A mountain hunt for wild sheep, goats, Ibex, Tahr, or Chamois is exhilarating and the hurdles are many. Consider the expensive travel and tags, the time spent glassing and traversing drainages, examining candidate animals, and formulating a stalk for a shot. A downed bighorn signals the end of the hunt, possibly for life in most US states or at least requires years of waiting for the next tag.
Idaho’s Typical Chukar habitat
This is all worth doing but what if you could hunt mountain game every day for months with the possibility of bagging more than one species on a single day? Maybe you could awaken in the same spike camp to do it again the next day and the next? How about if you got multiple shots almost every outing? How nice that no silent stalking is required and hunting companions converse amiably along the way. And your dog is a welcomed addition! The weather is moderate and finally, your quarry will be there all day so no need to get up at first light.
Cousins and Chukar hunting partners for life.
I am not dreaming! This hunt happens annually for a group of hardcore wing shooters in many mountainous areas of Western North America and indeed, around the world’s dry mountain ranges. A crazy and passionate bunch, these “Chukar Hunters” converge on North America’s hallowed Chukar grounds of the arid mountains and canyons of the west but arguably, the best of the best is the State of Idaho. This may be due to Idaho’s dry climate, and abundance of exotic cheatgrass, ironically, an exotic grass from the same southeastern Asia region as Chukars native range as well as my parent’s homeland. Coincidence? Maybe not.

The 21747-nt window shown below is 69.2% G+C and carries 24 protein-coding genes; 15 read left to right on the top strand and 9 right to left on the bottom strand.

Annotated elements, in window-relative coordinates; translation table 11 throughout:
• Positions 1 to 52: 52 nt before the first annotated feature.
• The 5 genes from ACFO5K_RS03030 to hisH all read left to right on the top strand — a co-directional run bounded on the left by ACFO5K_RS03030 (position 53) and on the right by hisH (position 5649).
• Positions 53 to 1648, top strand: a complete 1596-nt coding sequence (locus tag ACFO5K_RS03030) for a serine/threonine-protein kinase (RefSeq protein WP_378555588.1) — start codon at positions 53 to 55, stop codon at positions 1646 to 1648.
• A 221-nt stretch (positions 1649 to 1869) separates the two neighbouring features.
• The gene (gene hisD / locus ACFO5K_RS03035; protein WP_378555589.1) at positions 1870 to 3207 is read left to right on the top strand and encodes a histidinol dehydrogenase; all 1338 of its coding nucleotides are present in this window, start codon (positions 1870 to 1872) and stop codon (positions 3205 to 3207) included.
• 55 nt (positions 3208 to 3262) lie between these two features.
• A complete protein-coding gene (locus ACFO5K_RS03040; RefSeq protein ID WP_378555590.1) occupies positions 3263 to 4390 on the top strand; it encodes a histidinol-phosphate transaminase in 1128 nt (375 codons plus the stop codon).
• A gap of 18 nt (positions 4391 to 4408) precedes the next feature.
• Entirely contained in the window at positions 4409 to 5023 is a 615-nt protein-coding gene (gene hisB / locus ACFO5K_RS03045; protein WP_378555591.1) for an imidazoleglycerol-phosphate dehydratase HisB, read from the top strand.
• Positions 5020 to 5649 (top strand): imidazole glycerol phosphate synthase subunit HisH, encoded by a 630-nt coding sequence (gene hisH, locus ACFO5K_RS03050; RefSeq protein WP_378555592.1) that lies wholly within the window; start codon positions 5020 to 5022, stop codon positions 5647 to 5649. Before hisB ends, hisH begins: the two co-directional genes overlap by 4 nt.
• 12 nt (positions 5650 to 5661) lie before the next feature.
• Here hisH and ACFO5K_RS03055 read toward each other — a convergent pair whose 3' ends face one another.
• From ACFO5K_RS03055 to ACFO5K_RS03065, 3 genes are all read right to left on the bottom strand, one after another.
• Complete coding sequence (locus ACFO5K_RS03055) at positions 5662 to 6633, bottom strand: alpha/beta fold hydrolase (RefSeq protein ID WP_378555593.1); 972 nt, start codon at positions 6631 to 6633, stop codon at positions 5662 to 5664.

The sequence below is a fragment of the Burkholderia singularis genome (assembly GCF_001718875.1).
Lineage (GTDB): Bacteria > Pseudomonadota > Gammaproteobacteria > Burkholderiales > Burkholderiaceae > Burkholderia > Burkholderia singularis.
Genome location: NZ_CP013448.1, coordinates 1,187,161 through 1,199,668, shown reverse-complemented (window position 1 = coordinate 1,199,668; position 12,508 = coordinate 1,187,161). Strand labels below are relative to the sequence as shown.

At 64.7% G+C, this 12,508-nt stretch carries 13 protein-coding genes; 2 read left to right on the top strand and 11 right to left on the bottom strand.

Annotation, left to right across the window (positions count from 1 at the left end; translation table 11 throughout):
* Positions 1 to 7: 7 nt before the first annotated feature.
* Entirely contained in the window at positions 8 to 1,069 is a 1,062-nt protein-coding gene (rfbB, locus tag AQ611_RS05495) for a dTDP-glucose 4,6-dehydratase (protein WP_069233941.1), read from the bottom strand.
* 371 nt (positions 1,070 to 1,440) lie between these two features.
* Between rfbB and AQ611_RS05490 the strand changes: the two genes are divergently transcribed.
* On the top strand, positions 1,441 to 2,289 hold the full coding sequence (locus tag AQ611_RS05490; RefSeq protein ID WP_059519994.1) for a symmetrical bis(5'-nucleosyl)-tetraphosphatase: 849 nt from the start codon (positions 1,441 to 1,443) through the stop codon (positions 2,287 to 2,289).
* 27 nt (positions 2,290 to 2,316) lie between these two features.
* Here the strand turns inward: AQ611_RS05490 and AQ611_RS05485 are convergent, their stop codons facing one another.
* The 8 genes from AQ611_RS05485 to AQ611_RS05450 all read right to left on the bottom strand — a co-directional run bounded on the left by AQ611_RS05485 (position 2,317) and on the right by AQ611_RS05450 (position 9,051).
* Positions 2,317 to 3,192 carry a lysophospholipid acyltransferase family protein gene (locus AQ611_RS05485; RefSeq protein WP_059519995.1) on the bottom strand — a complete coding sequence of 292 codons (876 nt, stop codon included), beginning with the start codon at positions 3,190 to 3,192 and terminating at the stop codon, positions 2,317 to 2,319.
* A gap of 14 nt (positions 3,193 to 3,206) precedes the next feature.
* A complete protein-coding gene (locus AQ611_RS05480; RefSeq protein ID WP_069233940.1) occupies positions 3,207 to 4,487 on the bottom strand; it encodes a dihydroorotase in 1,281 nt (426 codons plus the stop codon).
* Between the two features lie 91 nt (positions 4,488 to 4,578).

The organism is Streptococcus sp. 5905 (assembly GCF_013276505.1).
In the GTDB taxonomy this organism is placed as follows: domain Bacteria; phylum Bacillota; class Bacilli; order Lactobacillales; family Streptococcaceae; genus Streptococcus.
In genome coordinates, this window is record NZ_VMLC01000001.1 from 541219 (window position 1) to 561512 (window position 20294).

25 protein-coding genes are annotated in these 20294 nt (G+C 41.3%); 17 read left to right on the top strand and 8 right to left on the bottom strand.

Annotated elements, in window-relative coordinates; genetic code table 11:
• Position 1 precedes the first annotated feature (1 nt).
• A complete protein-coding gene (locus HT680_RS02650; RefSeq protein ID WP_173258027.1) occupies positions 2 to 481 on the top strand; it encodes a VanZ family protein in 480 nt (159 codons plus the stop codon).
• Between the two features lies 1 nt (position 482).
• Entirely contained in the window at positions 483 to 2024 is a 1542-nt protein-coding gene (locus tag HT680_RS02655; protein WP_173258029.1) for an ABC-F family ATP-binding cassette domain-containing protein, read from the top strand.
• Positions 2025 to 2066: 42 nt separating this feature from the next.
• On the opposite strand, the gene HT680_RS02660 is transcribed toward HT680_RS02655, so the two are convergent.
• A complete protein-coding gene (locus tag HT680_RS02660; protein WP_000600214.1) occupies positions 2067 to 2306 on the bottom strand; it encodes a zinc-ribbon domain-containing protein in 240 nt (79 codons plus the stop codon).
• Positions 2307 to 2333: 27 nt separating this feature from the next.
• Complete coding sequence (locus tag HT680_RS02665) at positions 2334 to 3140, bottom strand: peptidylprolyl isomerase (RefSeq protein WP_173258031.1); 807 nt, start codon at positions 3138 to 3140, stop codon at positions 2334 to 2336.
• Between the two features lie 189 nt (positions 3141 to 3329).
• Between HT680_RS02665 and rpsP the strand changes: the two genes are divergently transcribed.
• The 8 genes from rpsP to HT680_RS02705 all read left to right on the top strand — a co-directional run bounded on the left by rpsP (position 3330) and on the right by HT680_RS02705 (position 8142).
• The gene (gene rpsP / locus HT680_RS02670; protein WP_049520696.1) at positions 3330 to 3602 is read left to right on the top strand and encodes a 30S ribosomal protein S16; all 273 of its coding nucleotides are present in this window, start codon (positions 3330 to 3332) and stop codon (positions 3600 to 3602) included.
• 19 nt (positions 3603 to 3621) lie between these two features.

Afshin & I on a fine morning above Brownlee
Cover and water and Chukars are found in deep canyons and mountainsides but where valley bottoms flatten into rich grasslands, the leg-weary hunter’s game eye switches to California quail, Ring-necked Pheasants and Hungarian Partridge. Just when the tired hunter seeks the shade of willows or spruce trees, they may flush Ruffed and Blue Grouse. Unless you are shooting only steel shot, you will need to pass up the ducks and geese trading up and down the valley Bottom Rivers, however, stay on guard for Mourning Doves and the newly arrived Eurasian Collared Doves moving into the area. This is what makes Idaho the ideal grounds for an “Ultimate Mixed Bag” wing shooting experience. Consider Chukar hunting “sheep hunting for feathers” with nicer weather.
Yours truly with a “Double Double”!
Chukars (Alectoris chukar) were brought from India to the United States in the 1920s and were released in several Western States as well as in the Similkameen Valley of Southern British Columbia. They have flourished in Idaho, Oregon, and Nevada and have become a wing shooter’s “royal game”. These accolades go to wild Chukars and not pen-raised release birds mostly used for dog-training and easy practice shoots – a very different set of bird behaviours. Chukars are in the family Phaisanidae alongside turkeys, pheasants, quail, wild chickens and peafowl. Mature Chukars are dense with muscle and weigh about a half kilogram. Chukar camouflage comes from magnificent dun contour feathers with neat pinstriped sides. They are explosive flushers, fast flyers and snappy endurance runners in the steepest of hills. Their eyesight is keen and coveys of up to a dozen mean lots of eyes at work, finally and maddeningly, they use terrain to escape over cliff edges and sail across canyons – it is remarkable anyone has ever killed one! Thankfully, they are also a great table fare.
For weaponry, I prefer a 12 ga SXS with double triggers and a M/F choke combination. The reason is that generally speaking, they flush with lightning speed and typically at the edge of range. The double trigger option gives the shooter the choice to make the selection of the choke as the gun comes up and if all you get is a 50-meter shot, well, the Full choke is the right medicine. How easy or difficult is it to hunt them? The best answer was given by Jim Carmichel in his book “Classic Carmichel” as follows: